Today is my last day at the Evangelical Theological Society (ETS) meeting in Atlanta. I plan to make my purchases from the various book sellers this morning, having already reconnoitered the exhibits and mapped out my plan of attack.
One thing that has struck me is that there are a number of new books discussing ecumenism and Christian unity from host of different perspectives. On the one hand this shouldn’t be surprising. The unity of the church is a constant theme, one that is confessed in the Nicene Creed (“We believe…in one holy catholic and apostolic Church.”).
But for a period of time it seemed that ecumenism was in decline. After all, it used to be its own area of theological specialization; there have been (and still are some) professors of ecumenics. On the broader level one thing that breathed life into the ecumenical movement in the last half-century was the founding of what is now known as the Pontifical Council for Promoting Christian Unity (I had the pleasure of meeting the pope’s representative, Fr. Gregory Fairbanks, at the WCRC Uniting General Council earlier this year in Grand Rapids).
An ENI story notes a recent address from Pope Benedict XVI regarding ecumenism: “Today, some people believe that this journey has lost its impetus, especially in the West,” the Vatican Information Service quoted Pope Benedict XVI as saying. “Thus do we see the urgent need to revive ecumenical interest and give a fresh incisiveness to dialogue.”
Now this story is in the context of Roman Catholic, Orthodox, and Anglican dialogue. But “new energy” needs to be found in the mainline ecumenical movement as well. I outline some of the reasons for the decline of groups like the WCC, LWF, and WCRC in my book, Ecumenical Babel. And as the Vatican celebrates fifty years of institutional ecumenical efforts, we have seen a corresponding decline in vigor in the mainline Protestant groups. Some evidence of this is the consistent outreach and emphasis on engaging “evangelicals” from the WCC, whose new president expressed such sentiments at both the WCRC Uniting General Council and the recently concluded Cape Town 2010 meeting of the Lausanne Movement.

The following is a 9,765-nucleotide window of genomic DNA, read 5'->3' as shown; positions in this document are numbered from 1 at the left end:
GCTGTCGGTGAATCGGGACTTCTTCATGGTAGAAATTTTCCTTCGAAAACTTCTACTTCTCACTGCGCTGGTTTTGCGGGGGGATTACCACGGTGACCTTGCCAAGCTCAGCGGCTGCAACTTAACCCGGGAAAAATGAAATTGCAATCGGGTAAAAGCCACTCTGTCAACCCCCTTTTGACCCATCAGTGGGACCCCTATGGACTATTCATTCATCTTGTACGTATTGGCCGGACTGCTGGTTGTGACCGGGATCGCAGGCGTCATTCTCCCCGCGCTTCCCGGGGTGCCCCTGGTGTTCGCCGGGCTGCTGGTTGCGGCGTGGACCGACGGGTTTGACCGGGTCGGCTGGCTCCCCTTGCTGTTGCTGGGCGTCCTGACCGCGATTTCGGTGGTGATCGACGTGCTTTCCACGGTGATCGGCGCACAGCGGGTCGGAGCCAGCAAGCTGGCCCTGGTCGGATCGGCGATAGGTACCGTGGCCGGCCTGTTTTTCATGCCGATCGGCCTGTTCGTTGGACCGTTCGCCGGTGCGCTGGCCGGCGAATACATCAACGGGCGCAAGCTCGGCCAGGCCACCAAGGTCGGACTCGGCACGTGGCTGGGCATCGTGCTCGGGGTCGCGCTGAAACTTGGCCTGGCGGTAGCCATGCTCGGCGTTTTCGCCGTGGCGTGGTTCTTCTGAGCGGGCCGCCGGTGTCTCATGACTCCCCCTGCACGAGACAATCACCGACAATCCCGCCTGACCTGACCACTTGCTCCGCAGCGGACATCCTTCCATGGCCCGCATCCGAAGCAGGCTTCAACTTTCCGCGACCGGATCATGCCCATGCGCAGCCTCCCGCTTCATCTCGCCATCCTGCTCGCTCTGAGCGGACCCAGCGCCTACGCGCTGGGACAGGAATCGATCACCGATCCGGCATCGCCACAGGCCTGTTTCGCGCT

So says Mark Tooley of IRD. “Sadly, over the last 50 years, it (the ecumenical movement) has faded into the sidelines and is now largely ignored,” he said. In the 1980s Ernest Lefever, founder of the Ethics and Public Policy Center, observed that “the ecumenical movement’s social witness has become obsolescent, marginal, irrelevant, or worse.”
I outline some of the things needed to reinvigorate the mainline ecumenical movement in my book. I outline correctives on three main levels: the ecclesiastical, the social ethical, and the economic. But I conclude too that
Without pursuing correctives along these general lines, the answer to Gustafson’s challenging question, “Who listens to the moral teachings of Protestant churches?” will continue to be indeterminate, and deservedly so. Without doing the hard work of serious ethical deliberation that engages a variety of conflicting perspectives, the ecumenical movement has little claim to possess authentic moral authority in the public square or among the churches.
After the break you can read the full ENI story on the fiftieth anniversary of the Vatican secretariat (now council) for promoting Christian unity. Read more on The Ecumenical Future…